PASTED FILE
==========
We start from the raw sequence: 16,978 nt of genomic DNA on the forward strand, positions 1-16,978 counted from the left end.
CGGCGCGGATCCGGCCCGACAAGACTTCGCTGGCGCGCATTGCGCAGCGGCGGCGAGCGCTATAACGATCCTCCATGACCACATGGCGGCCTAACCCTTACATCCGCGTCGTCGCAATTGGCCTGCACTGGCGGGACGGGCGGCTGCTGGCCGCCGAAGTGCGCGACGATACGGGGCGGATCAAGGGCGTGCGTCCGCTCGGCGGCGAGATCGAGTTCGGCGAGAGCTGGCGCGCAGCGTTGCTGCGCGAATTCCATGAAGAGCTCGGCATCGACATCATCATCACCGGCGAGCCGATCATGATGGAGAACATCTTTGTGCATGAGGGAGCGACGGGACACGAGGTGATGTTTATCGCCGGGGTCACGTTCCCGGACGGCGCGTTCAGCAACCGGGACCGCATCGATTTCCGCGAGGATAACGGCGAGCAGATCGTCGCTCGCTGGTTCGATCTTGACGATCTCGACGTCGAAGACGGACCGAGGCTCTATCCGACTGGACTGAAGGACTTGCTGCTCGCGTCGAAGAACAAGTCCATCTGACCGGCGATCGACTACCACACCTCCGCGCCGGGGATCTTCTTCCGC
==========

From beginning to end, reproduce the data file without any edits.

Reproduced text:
We start from the raw sequence: 16,978 nt of genomic DNA on the forward strand, positions 1-16,978 counted from the left end.
CGGCGCGGATCCGGCCCGACAAGACTTCGCTGGCGCGCATTGCGCAGCGGCGGCGAGCGCTATAACGATCCTCCATGACCACATGGCGGCCTAACCCTTACATCCGCGTCGTCGCAATTGGCCTGCACTGGCGGGACGGGCGGCTGCTGGCCGCCGAAGTGCGCGACGATACGGGGCGGATCAAGGGCGTGCGTCCGCTCGGCGGCGAGATCGAGTTCGGCGAGAGCTGGCGCGCAGCGTTGCTGCGCGAATTCCATGAAGAGCTCGGCATCGACATCATCATCACCGGCGAGCCGATCATGATGGAGAACATCTTTGTGCATGAGGGAGCGACGGGACACGAGGTGATGTTTATCGCCGGGGTCACGTTCCCGGACGGCGCGTTCAGCAACCGGGACCGCATCGATTTCCGCGAGGATAACGGCGAGCAGATCGTCGCTCGCTGGTTCGATCTTGACGATCTCGACGTCGAAGACGGACCGAGGCTCTATCCGACTGGACTGAAGGACTTGCTGCTCGCGTCGAAGAACAAGTCCATCTGACCGGCGATCGACTACCACACCTCCGCGCCGGGGATCTTCTTCCGC